Your password might be displayed instead of your password hint if you used the Add APFS Volume command in Disk Utility to create an encrypted APFS volume, and you supplied a password hint.
Changing the password on an affected volume clears the hint but doesn’t affect the underlying encryption keys that protect the data.
Apple recommends that you take these steps to guard the security of your data.
Encrypted APFS volumes that you created using any other method are not affected.
Protect the encrypted APFS volume
Follow these steps to update macOS High Sierra, and then back up, erase, and restore the encrypted APFS volume.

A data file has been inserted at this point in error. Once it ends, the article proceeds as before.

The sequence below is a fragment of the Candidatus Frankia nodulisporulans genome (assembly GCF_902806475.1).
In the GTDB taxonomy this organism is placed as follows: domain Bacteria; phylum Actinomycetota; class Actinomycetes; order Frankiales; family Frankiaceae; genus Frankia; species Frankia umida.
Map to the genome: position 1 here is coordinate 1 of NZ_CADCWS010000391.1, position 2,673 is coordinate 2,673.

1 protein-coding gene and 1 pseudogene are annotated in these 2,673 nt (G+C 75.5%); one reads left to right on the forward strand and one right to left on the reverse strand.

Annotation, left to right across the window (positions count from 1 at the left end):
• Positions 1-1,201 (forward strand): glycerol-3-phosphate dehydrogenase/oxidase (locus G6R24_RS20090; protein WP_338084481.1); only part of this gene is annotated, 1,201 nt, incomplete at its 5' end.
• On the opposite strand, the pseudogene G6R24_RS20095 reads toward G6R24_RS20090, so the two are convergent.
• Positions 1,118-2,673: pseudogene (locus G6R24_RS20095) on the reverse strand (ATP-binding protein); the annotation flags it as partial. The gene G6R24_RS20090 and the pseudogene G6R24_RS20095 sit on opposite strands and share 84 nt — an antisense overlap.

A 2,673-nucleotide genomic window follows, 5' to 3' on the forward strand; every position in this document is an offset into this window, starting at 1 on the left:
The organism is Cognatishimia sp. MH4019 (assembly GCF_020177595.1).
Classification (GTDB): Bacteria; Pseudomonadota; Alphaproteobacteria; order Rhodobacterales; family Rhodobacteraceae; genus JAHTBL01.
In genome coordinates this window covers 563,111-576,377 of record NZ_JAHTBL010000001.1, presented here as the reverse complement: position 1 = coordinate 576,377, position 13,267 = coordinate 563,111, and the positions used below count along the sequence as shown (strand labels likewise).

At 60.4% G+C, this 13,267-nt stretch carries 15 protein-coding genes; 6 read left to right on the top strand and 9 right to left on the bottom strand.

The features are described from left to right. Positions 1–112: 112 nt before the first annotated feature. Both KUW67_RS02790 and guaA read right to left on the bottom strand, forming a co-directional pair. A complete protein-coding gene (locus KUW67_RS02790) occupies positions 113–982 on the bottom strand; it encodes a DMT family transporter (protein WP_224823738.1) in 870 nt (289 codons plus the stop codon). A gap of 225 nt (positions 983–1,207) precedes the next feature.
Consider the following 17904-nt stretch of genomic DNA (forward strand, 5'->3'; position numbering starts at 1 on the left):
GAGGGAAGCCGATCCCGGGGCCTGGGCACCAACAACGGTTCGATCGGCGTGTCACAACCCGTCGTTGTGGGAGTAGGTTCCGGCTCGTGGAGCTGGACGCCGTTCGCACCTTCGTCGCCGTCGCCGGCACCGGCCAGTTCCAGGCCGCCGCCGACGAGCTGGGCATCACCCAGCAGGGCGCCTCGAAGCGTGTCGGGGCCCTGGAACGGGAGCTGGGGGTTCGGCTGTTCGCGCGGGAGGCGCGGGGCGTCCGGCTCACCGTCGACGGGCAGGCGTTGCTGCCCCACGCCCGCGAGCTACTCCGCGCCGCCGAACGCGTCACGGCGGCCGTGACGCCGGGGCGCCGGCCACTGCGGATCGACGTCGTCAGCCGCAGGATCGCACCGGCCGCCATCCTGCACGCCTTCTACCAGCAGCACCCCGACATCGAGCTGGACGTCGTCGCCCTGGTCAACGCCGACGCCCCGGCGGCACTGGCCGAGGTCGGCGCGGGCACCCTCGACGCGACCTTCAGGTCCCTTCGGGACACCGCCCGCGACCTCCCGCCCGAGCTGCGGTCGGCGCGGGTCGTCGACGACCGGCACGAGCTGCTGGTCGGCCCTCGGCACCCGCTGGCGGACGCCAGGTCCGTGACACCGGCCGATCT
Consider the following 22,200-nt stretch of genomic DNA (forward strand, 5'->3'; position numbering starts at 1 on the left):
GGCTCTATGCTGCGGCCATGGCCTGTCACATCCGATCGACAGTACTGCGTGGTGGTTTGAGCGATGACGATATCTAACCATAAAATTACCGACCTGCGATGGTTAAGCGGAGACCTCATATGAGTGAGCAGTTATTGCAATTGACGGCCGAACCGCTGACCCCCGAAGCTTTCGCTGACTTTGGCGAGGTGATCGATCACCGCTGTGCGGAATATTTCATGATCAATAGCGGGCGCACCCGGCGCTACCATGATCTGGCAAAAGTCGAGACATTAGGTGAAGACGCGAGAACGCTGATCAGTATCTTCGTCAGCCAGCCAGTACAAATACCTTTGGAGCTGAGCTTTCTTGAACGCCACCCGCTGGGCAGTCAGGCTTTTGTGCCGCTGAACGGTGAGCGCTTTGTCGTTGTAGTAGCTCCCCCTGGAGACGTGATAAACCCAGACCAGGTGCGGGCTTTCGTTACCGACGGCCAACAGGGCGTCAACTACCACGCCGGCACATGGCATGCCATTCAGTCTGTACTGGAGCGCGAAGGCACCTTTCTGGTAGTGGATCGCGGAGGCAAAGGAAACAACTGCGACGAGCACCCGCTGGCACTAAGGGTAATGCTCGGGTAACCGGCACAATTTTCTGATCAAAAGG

- Install the macOS High Sierra 10.13 Supplemental Update from the App Store updates page.
- Create an encrypted backup of the data in your affected encrypted APFS volume.
- Open Disk Utility and select the affected encrypted APFS volume in the sidebar.
- Click Unmount to unmount the volume.
- Click Erase.
- When asked, type a name for the volume in the Name field.
- Change Format to APFS.
- Then change Format again to APFS (Encrypted).
- Enter a new password in the dialog. Enter it again to verify the password, and if you’d like to, provide a hint for the encrypted APFS volume. Click Choose.
- Click Erase. You can see the progress of the Erase process.
- Click Done when the process is complete.
- Restore the data that you backed up in Step 2 to the new encrypted APFS volume that you just created.
Protect other accounts
If your disk password for any affected encrypted APFS volume is the same as the password that you use for a macOS user account or an internet service, you should change the password of the user account or internet service.